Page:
# Understanding 3D transforms and rotations

I am aware that a 3-D linear transform (combination of: stretch, shear, rotation) takes the form of a 3x3 matrix.

Also that if the transform is required to also handle translations, then one can either use 3x3 matrix + translation vector, or 4x4 matrix

However, I'm also aware that there is a different technique for handling rotations: to use quaternions, which looks like a 4x4 matrix (but does it behave in the same way?).

So my question is: how do these objects play with one another?

Say I start up my default Blender scene with a cube and a camera. Now that transform panel is confusing to me. As it stands in that picture, I can imagine blender is using either 3x3 matrix + translation vector, or 4x4 matrix

But then there is a 'Rotation Order' pulldown which allows quaternions.

Can anyone explain what blender does behind the scenes?

The reason for my asking is that I'm attempting a script that transforms an object into camera space (i.e. If you were to transform the scene so that the camera is at the origin pointing downwards, wherever the object ends up, this is the location I use)

def main(context, num):
bpy.ops.scene.new(type='FULL_COPY')
cloneScene = bpy.context.scene
cloneScene.name = 'clone'

camera = cloneScene.camera

for ob in cloneScene.objects:
if ob.type == "MESH":
me = ob.data

# WorldToCam( ObToWorld( ObCoord ) )
world2cam = camera.matrix_world.inverted()
ob2world = ob.matrix_world

obj2cam = world2cam * ob2world

bm = bmesh.new()
bm.from_mesh(me)

bm.transform(obj2cam)

for v in bm.verts:
v.co = MyTransform(v.co)

cam2obj = obj2cam.inverted()
bm.transform(cam2obj)

# save back into orig mesh
bm.to_mesh(me)


And so I would like to have a clear understanding of what is happening when I apply a transform.

Although I've tested that this method works in simple cases, it looks like it might fall over when dealing with translations and quaternions (seeing as I'm inverting the matrix not the transform, I'm not sure if these are guaranteed to be the same. In a straight linear transformation they are...)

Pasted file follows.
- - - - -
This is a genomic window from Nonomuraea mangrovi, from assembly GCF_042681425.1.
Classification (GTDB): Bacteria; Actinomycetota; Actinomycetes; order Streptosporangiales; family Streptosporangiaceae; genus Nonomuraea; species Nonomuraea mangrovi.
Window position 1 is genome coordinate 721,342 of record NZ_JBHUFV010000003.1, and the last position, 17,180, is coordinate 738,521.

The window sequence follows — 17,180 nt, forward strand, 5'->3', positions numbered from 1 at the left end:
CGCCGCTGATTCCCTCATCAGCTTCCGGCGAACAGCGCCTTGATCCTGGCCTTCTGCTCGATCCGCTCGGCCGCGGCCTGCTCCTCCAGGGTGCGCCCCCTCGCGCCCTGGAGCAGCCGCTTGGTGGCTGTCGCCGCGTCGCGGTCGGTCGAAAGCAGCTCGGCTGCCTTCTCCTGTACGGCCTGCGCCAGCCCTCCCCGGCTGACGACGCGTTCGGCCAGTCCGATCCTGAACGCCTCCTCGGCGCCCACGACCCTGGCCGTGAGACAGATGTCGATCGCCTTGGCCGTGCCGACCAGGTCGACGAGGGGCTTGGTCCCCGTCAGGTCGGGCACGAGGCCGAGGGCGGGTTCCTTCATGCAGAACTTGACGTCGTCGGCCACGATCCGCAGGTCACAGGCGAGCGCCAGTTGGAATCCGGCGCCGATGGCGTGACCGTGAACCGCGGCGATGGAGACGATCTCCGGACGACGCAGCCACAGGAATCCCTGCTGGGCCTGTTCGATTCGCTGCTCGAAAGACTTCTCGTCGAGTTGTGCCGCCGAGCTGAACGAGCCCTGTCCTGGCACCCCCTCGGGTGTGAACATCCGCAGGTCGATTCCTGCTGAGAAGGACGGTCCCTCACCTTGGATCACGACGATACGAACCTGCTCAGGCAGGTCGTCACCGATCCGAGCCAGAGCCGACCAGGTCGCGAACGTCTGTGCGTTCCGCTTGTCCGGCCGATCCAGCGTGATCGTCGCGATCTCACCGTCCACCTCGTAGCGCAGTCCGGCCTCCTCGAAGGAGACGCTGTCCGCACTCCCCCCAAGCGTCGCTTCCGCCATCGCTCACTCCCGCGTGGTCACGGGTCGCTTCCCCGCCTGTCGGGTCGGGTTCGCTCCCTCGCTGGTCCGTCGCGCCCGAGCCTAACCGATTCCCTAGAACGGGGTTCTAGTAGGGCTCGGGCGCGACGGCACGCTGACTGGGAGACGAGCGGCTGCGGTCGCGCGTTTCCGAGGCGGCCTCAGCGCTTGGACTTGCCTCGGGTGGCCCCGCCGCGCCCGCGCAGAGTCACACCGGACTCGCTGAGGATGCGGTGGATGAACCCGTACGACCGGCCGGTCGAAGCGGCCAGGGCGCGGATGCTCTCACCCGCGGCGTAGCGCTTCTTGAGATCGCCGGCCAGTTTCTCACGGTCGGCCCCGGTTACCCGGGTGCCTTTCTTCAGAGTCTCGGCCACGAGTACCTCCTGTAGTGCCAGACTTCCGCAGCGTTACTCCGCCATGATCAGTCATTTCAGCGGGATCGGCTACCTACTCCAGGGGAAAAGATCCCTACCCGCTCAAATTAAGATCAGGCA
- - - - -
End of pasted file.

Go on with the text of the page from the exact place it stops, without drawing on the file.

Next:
EDIT: http://www.essentialmath.com/GDC2013/GDC13_quaternions_final.pdf <-- amazing walkthrough!

ftp://ftp.cs.indiana.edu/pub/hanson/Siggraph01QuatCourse/vqr.pdf <-- starts good, lost me with the links

courses.cms.caltech.edu/cs171/quatut.pdf <-- Ken Shoemake Quaternions

• en.wikipedia.org/wiki/Quaternions_and_spatial_rotation covers the use of quaternions for rotation in some detail. I'm too lazy to digest the entire article, but about 2/3 of the way down you can see "from a quaternion to an orthogonal matrix" . One thing to keep in mind is that the 4 numbers of a quaternion are NOT fully independent. I can't remember if blender uses the wxyz where ww + xx + yy + zz = 1 . Also, quaternions can end up looking really screwy when you're animating rotations and don't tune the curves properly. Apr 4 '14 at 16:16
• I thought I should say something about the statement that was made in the OP's question which was,"to use quaternions, which looks like a 4x4 matrix" . It may help clear things up a bit to say that quaternions start off looking very different from a matrix. In graphics, quaternions are translated into matrix format to become compatible with the graphics pipeline, however they start off looking very different(unless you are a trigonomic prodigy. Then they may look pretty much exactly the same... I don't know, I can't speak for those people :) Jan 27 '15 at 3:00